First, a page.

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Ed Driscoll

Its Origin and Purpose, Still a Total Mystery

August 21st, 2012 - 7:54 am

At the end of 2006, journalist Froma Harrop, whom five years later would beclown herself on the Daily Show when the show (surprisingly) called her on writing a piece arguing for civil discourse after comparing Tea Partiers to Al Qaeda, wrote a piece at Real Clear Politics titled, “Obama Scores as Exotic Who Says Nothing:”

What Obama really thinks should be done about health care and the terrorist threat remain secrets that his book does not unlock. His two years in the Senate certainly haven’t revealed any bold policy ideas.

This leave-them-guessing strategy slips out in the book’s prologue. “I serve as a blank screen,” Obama writes, “on which people of vastly different political stripes project their own views.” He notifies readers that “my treatment of the issues is often partial and incomplete.” It takes some doing for a politician to write a 364-page book, his second volume, and skate past all controversy.

Two years later, at the end of a presidential campaign in which CNN would spend at least a year of being so deep in the tank for then-Preisdent Elect Barack Obama that the network gave itself a collective case of the bends, network contributor Jonathan Mann wrote a column with a remarkable ending:

Obama hasn’t taken office as president, only glimpsed the Oval Office as a visitor and won’t take over until January 20.

But already, he’s being compared to the most remarkable leaders the United States has ever had.

The way some Americans talk, they’re getting five presidents in one.

After comparing Obama to first JFK, FDR, Lincoln and Bill Clinton, Mann concluded, “The Americans who are comparing him to those remarkable predecessors are putting a lot of faith in a man they barely know.”

On the eve of the election in 2008 though, Tom Brokaw of NBC, and Charlie Rose, then with PBS, admitted that they knew very little about President Obama:

CHARLIE ROSE: I don’t know what Barack Obama’s worldview is.

TOM BROKAW: No, I don’t, either.

ROSE: I don’t know how he really sees where China is.

BROKAW: We don’t know a lot about Barack Obama and the universe of his thinking about foreign policy.

ROSE: I don’t really know. And do we know anything about the people who are advising him?

BROKAW: Yeah, it’s an interesting question.

ROSE: He is principally known through his autobiography and through very aspirational (sic) speeches.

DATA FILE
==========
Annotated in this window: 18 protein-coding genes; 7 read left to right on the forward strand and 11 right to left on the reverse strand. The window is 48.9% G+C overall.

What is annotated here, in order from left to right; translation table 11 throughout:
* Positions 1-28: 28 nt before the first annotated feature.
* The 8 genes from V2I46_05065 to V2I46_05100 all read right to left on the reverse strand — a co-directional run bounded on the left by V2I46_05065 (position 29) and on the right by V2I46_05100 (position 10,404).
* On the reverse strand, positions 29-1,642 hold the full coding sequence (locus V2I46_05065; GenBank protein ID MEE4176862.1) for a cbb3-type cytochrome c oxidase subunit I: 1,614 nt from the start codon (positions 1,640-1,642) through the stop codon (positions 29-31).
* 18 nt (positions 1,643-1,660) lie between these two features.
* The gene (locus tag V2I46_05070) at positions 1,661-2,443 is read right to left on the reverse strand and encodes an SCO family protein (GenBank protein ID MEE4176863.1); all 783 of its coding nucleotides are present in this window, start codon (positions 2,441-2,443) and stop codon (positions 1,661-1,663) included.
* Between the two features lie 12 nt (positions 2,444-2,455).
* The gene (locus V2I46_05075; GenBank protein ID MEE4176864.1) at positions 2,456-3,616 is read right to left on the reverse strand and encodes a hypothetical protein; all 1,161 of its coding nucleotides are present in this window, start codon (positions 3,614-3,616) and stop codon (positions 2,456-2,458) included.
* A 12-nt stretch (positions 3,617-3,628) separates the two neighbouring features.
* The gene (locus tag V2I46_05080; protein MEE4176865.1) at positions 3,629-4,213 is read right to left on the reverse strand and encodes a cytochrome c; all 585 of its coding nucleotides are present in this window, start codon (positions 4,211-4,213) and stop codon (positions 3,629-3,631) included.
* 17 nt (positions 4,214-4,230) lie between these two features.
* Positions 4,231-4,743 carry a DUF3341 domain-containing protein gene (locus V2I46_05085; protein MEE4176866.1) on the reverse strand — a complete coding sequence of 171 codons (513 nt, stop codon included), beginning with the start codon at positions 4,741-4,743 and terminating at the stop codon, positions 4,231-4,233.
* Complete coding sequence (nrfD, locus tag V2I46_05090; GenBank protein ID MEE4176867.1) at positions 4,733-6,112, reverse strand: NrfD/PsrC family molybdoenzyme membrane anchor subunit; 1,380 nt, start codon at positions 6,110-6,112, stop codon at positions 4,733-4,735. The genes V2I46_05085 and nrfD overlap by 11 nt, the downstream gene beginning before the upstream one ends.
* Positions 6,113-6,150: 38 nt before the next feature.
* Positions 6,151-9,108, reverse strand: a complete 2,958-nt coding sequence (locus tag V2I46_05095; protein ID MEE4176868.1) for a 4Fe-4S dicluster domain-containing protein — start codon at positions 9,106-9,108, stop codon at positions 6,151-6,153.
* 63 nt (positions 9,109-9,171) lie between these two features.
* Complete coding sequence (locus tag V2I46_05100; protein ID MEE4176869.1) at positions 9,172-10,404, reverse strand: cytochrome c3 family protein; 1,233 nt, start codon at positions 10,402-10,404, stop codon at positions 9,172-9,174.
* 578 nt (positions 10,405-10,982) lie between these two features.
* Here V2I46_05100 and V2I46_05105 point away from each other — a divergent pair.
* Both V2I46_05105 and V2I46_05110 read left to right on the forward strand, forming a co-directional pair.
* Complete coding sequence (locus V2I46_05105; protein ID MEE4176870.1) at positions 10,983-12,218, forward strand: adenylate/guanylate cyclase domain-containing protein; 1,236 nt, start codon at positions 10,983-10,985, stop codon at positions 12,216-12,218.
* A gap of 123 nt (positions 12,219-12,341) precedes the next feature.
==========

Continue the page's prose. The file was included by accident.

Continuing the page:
BROKAW: Two of them! I don’t know what books he’s read.

ROSE: What do we know about the heroes of Barack Obama?

BROKAW: There’s a lot about him we don’t know.

And the mystery continues! “Even After 4 Years, Obama Remains a Mystery,” David Shribman wrote yesterday at Real Clear Politics:

George W. Bush was not an enigma. He had no hidden parts. His father was not mysterious. George H.W. Bush’s life was dedicated to achievement and service. Even Bill Clinton wasn’t unfathomable. Nothing in his presidency — the brilliant highs, the shocking lows — was a substantial, unpredictable departure from his past.

Barack Obama, though, is the most enigmatic president since Jimmy Carter, the most mysterious since Lyndon Johnson, the most unfathomable since Franklin Roosevelt. Political professionals sometimes say of public figures that what you see is what you get, more or less. But with Mr. Obama, what you see is both more and less than what you get. [...]

The gravest warning sign in Mr. Obama’s background wasn’t his spare record in the U.S. Senate (Johnson often ridiculed John F. Kennedy for having accomplished almost nothing in the Capitol), nor his limited experience in electoral office (Lincoln had but one term in the House). Instead, the most troubling aspect of Mr. Obama’s past were the 129 abstentions in his Illinois Senate career. They suggested that Mr. Obama was more interested in getting elected than in doing the work he had been elected to perform.

While much of Obama’s “mystery” can be written off to the reluctance of liberal networks and news agencies to investigate the most radical chic candidate to ever win election to the White House, Orrin Judd suggests that there’s a much more prosaic issue at work: “Having elected such an empty suit, we have a great need to believe that there is more to him than we’ve gotten.  But our need does not create substance.  Mr. Obama is a classic social climber who believes in nothing but his own advancement.”

But his pants were perfect, and he had a D in parentheses after his name on the ticket. What more did you need to know from the MSM about him?

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